There are two most commonly used methods for resume submission: uploading your resume to the employer’s web site or to the resume bank, and e-mailing your resume to the employer. Faxing or mailing your resume is virtually an obsolete practice, because employers are heavily relying on software programs that scan resumes for key words related to the available positions at their organizations. However, printed resumes are necessary for interviews. Thus, as professionals, we essentially have to have two versions of our resume. While there are numerous resources for composing a more traditionally formatted resume, many professionals are not sure how to create electronic resumes that will get noticed. To help you out, here are some dos and don’ts on
• DO create a plain text file of your resume. While you want certain items on your resume to stand out, you should still have a plain text file (.txt file) of your resume. Most employers request a plain text file, because they can run the file through computer software that scans your resume for key words related to the available jobs. When creating a text file, makes sure that you take the time to format the resume; check spacing and adjust any lines of text that seem out of place.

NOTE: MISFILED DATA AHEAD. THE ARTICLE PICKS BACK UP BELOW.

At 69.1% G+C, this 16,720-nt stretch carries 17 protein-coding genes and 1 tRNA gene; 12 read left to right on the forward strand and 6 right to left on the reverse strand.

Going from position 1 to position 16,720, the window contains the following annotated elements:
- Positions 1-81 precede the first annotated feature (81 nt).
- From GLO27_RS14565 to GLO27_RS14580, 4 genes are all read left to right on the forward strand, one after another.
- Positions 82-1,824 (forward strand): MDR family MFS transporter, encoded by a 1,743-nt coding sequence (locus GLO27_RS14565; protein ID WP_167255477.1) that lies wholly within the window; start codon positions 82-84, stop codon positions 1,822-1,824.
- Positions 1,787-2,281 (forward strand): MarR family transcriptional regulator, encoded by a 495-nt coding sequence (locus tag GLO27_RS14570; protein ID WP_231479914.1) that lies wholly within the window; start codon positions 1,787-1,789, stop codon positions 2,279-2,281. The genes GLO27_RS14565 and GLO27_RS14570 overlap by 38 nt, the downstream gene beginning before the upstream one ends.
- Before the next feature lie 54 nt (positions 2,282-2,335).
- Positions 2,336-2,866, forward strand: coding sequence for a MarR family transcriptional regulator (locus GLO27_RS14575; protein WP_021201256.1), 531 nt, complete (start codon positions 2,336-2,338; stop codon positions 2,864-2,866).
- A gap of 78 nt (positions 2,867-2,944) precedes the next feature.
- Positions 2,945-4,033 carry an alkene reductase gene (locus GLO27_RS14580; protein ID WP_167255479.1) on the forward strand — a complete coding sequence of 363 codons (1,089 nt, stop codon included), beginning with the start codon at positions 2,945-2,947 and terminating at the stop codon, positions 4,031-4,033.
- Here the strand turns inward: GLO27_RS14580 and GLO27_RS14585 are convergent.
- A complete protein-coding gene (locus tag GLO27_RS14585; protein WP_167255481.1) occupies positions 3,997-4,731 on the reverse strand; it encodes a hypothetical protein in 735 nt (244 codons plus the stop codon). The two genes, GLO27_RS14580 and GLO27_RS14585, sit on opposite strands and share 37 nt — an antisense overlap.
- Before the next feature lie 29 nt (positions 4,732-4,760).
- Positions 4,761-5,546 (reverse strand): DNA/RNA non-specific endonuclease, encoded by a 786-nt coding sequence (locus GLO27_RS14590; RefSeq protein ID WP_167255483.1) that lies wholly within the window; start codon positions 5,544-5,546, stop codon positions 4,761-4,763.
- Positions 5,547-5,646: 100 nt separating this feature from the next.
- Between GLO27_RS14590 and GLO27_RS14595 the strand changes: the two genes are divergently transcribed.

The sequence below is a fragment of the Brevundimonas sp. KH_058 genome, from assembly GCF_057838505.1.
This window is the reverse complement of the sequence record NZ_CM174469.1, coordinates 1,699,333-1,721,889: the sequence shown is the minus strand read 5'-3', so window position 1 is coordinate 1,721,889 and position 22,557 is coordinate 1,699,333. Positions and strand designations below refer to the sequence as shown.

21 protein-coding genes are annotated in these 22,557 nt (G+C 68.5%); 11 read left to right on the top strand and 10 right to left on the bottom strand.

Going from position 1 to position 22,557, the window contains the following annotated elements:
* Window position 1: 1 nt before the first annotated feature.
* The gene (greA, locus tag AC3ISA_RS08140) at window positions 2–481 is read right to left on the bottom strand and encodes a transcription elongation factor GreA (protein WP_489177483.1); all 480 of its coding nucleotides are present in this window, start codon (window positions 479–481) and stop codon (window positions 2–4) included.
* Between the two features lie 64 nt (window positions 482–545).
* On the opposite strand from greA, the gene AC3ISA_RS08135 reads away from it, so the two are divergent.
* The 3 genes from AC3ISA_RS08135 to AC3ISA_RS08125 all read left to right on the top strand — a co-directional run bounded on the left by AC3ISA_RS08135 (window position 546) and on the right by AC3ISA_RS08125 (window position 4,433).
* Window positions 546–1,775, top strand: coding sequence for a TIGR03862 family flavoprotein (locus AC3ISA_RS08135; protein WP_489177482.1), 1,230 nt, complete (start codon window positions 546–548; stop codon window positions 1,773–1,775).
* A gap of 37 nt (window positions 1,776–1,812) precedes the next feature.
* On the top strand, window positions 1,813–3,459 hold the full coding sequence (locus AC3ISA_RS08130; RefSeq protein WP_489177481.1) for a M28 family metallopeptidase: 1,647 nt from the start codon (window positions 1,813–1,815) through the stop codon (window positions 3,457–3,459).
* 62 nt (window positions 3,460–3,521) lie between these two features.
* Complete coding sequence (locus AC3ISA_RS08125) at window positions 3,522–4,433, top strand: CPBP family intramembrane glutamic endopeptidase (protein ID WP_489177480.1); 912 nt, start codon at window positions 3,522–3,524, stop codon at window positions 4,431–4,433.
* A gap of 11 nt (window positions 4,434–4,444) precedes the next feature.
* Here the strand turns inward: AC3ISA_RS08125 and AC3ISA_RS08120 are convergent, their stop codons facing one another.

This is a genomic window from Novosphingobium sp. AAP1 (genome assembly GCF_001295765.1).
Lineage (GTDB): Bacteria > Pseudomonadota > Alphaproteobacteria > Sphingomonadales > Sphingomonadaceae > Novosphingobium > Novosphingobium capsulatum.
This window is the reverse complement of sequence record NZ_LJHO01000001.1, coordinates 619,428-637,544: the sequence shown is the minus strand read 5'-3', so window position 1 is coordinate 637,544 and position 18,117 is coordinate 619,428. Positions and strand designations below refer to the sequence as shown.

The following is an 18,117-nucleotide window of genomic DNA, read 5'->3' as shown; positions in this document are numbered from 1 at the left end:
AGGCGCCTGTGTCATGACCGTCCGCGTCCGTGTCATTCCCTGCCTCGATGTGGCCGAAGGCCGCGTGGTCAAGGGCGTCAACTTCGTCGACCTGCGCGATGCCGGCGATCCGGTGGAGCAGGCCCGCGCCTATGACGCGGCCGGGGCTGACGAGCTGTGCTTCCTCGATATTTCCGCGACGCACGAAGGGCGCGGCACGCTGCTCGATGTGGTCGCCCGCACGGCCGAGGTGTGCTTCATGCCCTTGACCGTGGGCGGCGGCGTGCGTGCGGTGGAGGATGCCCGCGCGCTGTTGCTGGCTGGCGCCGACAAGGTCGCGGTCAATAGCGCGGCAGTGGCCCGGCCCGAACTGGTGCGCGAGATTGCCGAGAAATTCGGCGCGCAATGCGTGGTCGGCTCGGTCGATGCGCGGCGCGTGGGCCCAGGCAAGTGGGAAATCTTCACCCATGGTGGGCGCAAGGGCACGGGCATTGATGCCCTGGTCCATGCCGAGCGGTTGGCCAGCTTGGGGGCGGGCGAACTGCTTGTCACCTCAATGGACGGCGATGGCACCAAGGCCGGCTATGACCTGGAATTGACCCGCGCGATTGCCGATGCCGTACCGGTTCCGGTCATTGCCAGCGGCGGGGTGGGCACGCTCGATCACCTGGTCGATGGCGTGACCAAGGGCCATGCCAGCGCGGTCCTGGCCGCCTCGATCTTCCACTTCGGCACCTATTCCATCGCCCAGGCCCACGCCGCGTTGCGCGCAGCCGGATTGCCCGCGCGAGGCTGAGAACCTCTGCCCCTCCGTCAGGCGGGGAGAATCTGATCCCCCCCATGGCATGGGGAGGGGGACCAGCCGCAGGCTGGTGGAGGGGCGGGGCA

• DO follow instructions of your potential employer. If the employer is asking that you send your resume in the body of the e-mail, do not send them an attachment. Copy and paste the plain text resume you have created into the body of the email; take the time to check for potential formatting changes. Do not try to format the text by making portions of your resume bold, or change the font size or type. While you may have the email editor which allows for this formatting, your potential employer may only accept plain text messages. Stick to the basics for a successful transmission of your resume.
• DON’T save your resume as a PDF. This file type is typically larger in size, and is not very common for an electronic resume, that your potential employer may completely discard your email.
• DO test your electronic resume by sending it to a few friends via email. Because they may be using different e-mail providers, or have different software than you, they can let you know how your resume appears to them. This will help you in uncovering and correcting potential formatting problems, to assure that your resume is in great form by the time it reaches potential employers.
• DON’T make an assumption that including a resume in the body of an email is the only information you should include in your message to your potential employer. Even if the resume is copied into the email, you still need to let your employer know a little bit more about yourself via a cover letter. However, since you will include your address at the top of the email, feel free to start your resume with a career objective instead of including the heading with your name and address.